AE: Let’s talk a little bit more about making visible women’s labor in the Civil Rights Movement and your work framed by freedom workers, human rights, and civil rights. Even in this time of COVID-19, the work of women of color is not really being talked about in the media. Let’s pull the thread on women’s labor being made visible in times of catastrophe.
LT: Women’s labor now, Black women’s labor now, in the time of COVID-19, is urgent. We are on the front lines in so many ways battling this disease, from Black women mayors in this country who are fighting for policies for federal dollars for their cities. Chicago mayor Lori Lightfoot who was one of the first mayors to really talk about the racial disparities and how COVID-19 is devastating Black communities in Chicago, and San Francisco mayor London Breed established early restrictions, shelter in place orders, and social distancing to keep San Francisco and the Bay Area safe. Atlanta mayor Keisha Lance Bottoms is urging folks to stay home despite Governor Kemp’s order to reopen the state of Georgia. Washington D.C. mayor Muriel Bowser is creating a ReOpen D.C. Advisory Group and has tapped Michelle Obama and Susan Rice.
We have Black women at the forefront of securing federal dollars and establishing policies to keep their cities safe, but we also have Black women who are a majority in the healthcare workforce and are placing their lives on the line taking care of the vulnerable, the elderly, and the sick, and these women are dying. We’re talking about essential workers who are working in low wage positions, oftentimes without adequate personal protection equipment, and who are fighting to keep themselves and their families safe. We have Black women on the front lines of this pandemic who are vulnerable in so many ways. We have leadership and we have labor, and that’s something that I’m looking at closely. I’m following these stories as they appear on a daily basis.
AE: Can we talk a little bit about, as you said, in labor and in leadership, but in practice as well? Are you creating work that is in response to COVID? Are you writing? Sculpting? Are you crafting work because of this shelter in place and as you pay attention, to the leadership and labor of Black women and our work as creative organizers, activists, and artivists as well?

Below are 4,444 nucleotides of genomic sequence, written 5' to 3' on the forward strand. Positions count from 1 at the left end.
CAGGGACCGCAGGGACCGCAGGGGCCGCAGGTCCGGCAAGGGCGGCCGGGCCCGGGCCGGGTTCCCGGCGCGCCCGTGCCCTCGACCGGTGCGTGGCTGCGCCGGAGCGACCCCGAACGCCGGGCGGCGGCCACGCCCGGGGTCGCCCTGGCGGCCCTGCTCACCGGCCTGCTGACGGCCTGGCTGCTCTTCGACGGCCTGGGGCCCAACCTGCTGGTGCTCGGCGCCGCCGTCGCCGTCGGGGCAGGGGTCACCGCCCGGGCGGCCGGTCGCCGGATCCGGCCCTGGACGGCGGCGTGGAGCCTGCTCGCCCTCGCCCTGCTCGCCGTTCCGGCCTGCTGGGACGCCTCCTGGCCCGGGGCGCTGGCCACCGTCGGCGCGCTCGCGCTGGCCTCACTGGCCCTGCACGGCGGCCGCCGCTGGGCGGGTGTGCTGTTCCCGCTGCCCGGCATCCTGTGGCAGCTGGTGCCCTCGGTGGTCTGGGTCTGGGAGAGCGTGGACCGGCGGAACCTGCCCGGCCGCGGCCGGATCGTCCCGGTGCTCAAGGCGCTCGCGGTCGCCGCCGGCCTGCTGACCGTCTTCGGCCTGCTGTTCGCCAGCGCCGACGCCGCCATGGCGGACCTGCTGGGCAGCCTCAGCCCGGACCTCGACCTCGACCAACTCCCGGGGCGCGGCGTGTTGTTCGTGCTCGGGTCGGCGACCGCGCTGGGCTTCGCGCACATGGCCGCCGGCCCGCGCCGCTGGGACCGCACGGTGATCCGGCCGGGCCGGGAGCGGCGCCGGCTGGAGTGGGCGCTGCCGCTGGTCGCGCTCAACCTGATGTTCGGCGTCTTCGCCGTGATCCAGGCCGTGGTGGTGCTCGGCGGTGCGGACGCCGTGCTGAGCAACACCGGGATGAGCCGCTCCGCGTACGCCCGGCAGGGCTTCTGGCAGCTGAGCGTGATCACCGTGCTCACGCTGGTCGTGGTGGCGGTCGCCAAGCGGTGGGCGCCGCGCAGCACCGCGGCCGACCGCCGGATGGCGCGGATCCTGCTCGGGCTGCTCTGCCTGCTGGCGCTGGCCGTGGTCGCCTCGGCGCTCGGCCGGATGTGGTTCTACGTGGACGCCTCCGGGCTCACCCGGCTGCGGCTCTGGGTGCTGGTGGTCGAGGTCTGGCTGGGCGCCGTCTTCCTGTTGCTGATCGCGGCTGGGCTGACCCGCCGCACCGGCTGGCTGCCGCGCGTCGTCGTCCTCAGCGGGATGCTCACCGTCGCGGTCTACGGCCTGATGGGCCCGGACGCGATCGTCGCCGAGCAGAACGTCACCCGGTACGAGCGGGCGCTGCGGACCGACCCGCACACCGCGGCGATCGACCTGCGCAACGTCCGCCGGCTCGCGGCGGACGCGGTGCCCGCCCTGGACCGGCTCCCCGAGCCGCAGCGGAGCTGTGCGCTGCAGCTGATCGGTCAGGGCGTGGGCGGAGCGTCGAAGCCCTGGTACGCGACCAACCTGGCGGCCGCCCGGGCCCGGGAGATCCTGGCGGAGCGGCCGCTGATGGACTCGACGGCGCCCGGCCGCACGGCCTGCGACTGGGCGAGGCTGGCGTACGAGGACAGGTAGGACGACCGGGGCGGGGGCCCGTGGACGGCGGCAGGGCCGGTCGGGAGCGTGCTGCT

LT: I’m reading a lot, I’m writing a lot. I haven’t started drawing or sculpting or doing any sort of physical, hand artwork with this information yet. What I am doing is a lot of creative things that I really didn’t allow myself the time to do—things that are fun, that give me joy. When I start delving into this research and really uncovering the ways in which Black women are both leading, working, and dying, that’s going to be a very serious project. Right now, I’m painting fabric. I’m creating plates and dishes and platters for when I can commune with my sisters and we can all share a meal together again. The kind of creative artwork is something that is feeding me emotionally and psychologically. The writing and research I am doing and really following the press will be a different project that I’ll approach in a much more serious way. Right now, I’m allowing my creative juices to really feed and sustain me and give me joy. But I am writing a lot about COVID.
“This is an interesting time in our history where collective grief coincides with collective joy because we need the joy to sustain us.”
AE: Let’s talk a little a bit about the collective grief and the collective joy that is unfolding for many people in the world. Some of us call this a time of pause, I’m calling it a time of reset. I’m very aware of the fact that many people are not able to pause and the level of privilege that some of us have—to be able to sit and consider and redesign and allow our practices to unfold differently. In terms of talking about grief and celebration in your work, you bring forward the women of The Montgomery Bus Boycott in addition to Rosa Parks. What are your thoughts on how we move through this history? Often the media or just our first instincts might take us to fear, but I find that if we allow ourselves to be with the deep grief and sadness of that, perhaps by creating ceremony and ritual around that history, the fear moves on because it’s actually the feelings of grief inside of us.